S'poreans should support causes not in the spotlight during Covid-19 pandemic: President Halimah

President Halimah Yacob speaking at the launch of the President's Challenge Enabling Employment Pledge on March 11, 2020.
President Halimah Yacob speaking at the launch of the President's Challenge Enabling Employment Pledge on March 11, 2020.PHOTO: ST FILE

SINGAPORE - President Halimah Yacob has expressed her hope that Singaporeans would extend their generosity towards underserved communities that have not been in the spotlight during the ongoing coronavirus pandemic.

In a Facebook post on Friday (May 8), she said that causes not related to Covid-19, including creating employment opportunities for those with disabilities, are important in Singapore's continuing efforts to build an inclusive society.

"(These) should continue to have our attention, particularly since this pandemic will not be eradicated so soon," she said, highlighting the importance of supporting vulnerable families and children, seniors and mental health causes.

Her call echoes those already made by other charities, which have said that sectors less directly impacted by Covid-19, such as the social services sector, which relies heavily on volunteers, should not be overlooked amid the fund raising.

This year's President's Challenge, which Madam Halimah launched on March 11, is focused on empowering those with disabilities, recognising their contributions to society and doing more to make businesses more inclusive.

This involves working with hotels who have pledged to train and employ them. Madam Halimah said in her post that 106 hotels continue to work with charities in this economically difficult climate to honour their promise despite headwinds facing the service industry in this period.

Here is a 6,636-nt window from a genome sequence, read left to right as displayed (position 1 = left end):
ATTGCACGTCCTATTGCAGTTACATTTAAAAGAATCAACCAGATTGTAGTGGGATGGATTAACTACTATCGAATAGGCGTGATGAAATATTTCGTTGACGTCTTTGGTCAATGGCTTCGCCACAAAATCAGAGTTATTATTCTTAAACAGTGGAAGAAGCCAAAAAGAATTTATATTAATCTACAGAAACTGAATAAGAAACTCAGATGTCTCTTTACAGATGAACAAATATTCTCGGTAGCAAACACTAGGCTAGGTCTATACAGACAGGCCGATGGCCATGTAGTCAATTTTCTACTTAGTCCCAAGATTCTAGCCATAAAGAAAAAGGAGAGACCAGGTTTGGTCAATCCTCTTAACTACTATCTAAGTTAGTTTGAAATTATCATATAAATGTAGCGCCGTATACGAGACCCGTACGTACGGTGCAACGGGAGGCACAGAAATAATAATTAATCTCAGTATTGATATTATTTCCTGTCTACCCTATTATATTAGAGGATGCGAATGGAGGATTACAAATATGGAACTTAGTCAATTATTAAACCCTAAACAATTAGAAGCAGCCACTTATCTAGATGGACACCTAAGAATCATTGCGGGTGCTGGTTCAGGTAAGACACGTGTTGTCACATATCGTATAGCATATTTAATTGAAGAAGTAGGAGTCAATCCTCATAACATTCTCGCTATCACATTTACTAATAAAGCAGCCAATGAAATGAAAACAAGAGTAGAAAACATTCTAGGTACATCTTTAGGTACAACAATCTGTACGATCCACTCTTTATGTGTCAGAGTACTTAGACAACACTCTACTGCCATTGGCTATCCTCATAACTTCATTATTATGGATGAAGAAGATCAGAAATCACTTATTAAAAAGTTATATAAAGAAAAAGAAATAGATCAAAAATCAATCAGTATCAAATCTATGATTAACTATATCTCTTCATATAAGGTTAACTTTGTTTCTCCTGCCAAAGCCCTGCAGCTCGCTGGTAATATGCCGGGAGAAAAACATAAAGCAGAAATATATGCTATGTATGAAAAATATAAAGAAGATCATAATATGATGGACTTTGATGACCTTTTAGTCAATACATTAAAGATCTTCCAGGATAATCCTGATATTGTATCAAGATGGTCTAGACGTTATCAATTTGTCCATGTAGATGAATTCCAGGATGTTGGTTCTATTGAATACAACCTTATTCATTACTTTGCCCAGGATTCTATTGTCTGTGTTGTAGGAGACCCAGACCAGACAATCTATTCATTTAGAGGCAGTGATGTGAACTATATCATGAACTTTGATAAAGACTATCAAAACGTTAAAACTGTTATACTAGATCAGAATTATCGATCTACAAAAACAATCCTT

This continued attention is important, she added, given that those with disabilities and special needs require targeted programmes and mentors to guide them along.

"For example, to prepare a dish, a normal worker can easily read the written instructions on what to do. However, some workers with special needs do not respond to words but pictures. Others may have other ways of learning specially developed to help them pick up work skills.

"What is normal for us presents enormous hurdles for our people with disabilities to navigate," she said.

Many Singaporeans have donated to causes related to Covid-19 this year, with charities reporting record donations and often enthusiastic responses to their pleas for volunteers.

Fund-raising website Giving.sg said in April that donations reached a record $13.6 million between April 1 and April 19 alone, as thousands of people responded to an online campaign encouraging Singaporeans to donate a part or all of their Solidarity payment to charity.

But like Madam Halimah, Giving.sg has also urged people to support charities whose work is unrelated to the current public health crisis.

 
 
 
 

Mr Tony Soh, deputy chief executive officer of the National Volunteer and Philanthropy Centre (NVPC), which runs Giving.sg, said: "(Charities) that may not have Covid-19-related campaigns but are meeting critical daily needs of vulnerable communities require as much or more attention than ever before.

"While this surge of donations will go a long way in helping address immediate needs related to Covid-19, we urge everyone to pace themselves for a marathon, not a sprint."

NVPC has also encouraged donors to cultivate relationships with specific charities that reflect their own values and aspirations to find greater satisfaction in their giving, hoping that these will become longer-term and more consistent.

Last year, the President's Challenge raised more than $13 million, benefiting more than 67 organisations. Madam Halimah said the Challenge will continue to support vulnerable families and children, seniors, and mental health causes.